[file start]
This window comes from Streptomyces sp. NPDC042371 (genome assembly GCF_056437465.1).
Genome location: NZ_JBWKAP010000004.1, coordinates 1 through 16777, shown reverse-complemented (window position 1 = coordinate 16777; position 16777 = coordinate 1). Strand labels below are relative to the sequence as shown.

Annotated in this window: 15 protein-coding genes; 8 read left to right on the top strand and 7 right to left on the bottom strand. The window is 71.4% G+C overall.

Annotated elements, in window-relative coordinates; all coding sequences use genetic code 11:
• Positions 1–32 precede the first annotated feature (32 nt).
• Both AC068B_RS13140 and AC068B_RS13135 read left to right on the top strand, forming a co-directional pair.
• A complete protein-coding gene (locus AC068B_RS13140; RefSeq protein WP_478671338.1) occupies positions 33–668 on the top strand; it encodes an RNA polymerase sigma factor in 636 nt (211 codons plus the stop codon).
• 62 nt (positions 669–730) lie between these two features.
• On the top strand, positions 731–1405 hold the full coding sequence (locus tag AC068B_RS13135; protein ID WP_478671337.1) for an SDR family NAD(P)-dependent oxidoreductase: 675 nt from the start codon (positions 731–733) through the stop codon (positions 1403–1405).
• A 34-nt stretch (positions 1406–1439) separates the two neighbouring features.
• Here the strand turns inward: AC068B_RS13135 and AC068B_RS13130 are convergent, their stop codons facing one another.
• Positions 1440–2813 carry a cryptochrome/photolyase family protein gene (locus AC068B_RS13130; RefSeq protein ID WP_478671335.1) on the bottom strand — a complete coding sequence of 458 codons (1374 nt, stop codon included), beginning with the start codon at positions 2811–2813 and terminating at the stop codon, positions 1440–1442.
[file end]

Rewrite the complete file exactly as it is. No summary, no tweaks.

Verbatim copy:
This window comes from Streptomyces sp. NPDC042371 (genome assembly GCF_056437465.1).
Genome location: NZ_JBWKAP010000004.1, coordinates 1 through 16777, shown reverse-complemented (window position 1 = coordinate 16777; position 16777 = coordinate 1). Strand labels below are relative to the sequence as shown.

Annotated in this window: 15 protein-coding genes; 8 read left to right on the top strand and 7 right to left on the bottom strand. The window is 71.4% G+C overall.

Annotated elements, in window-relative coordinates; all coding sequences use genetic code 11:
• Positions 1–32 precede the first annotated feature (32 nt).
• Both AC068B_RS13140 and AC068B_RS13135 read left to right on the top strand, forming a co-directional pair.
• A complete protein-coding gene (locus AC068B_RS13140; RefSeq protein WP_478671338.1) occupies positions 33–668 on the top strand; it encodes an RNA polymerase sigma factor in 636 nt (211 codons plus the stop codon).
• 62 nt (positions 669–730) lie between these two features.
• On the top strand, positions 731–1405 hold the full coding sequence (locus tag AC068B_RS13135; protein ID WP_478671337.1) for an SDR family NAD(P)-dependent oxidoreductase: 675 nt from the start codon (positions 731–733) through the stop codon (positions 1403–1405).
• A 34-nt stretch (positions 1406–1439) separates the two neighbouring features.
• Here the strand turns inward: AC068B_RS13135 and AC068B_RS13130 are convergent, their stop codons facing one another.
• Positions 1440–2813 carry a cryptochrome/photolyase family protein gene (locus AC068B_RS13130; RefSeq protein ID WP_478671335.1) on the bottom strand — a complete coding sequence of 458 codons (1374 nt, stop codon included), beginning with the start codon at positions 2811–2813 and terminating at the stop codon, positions 1440–1442.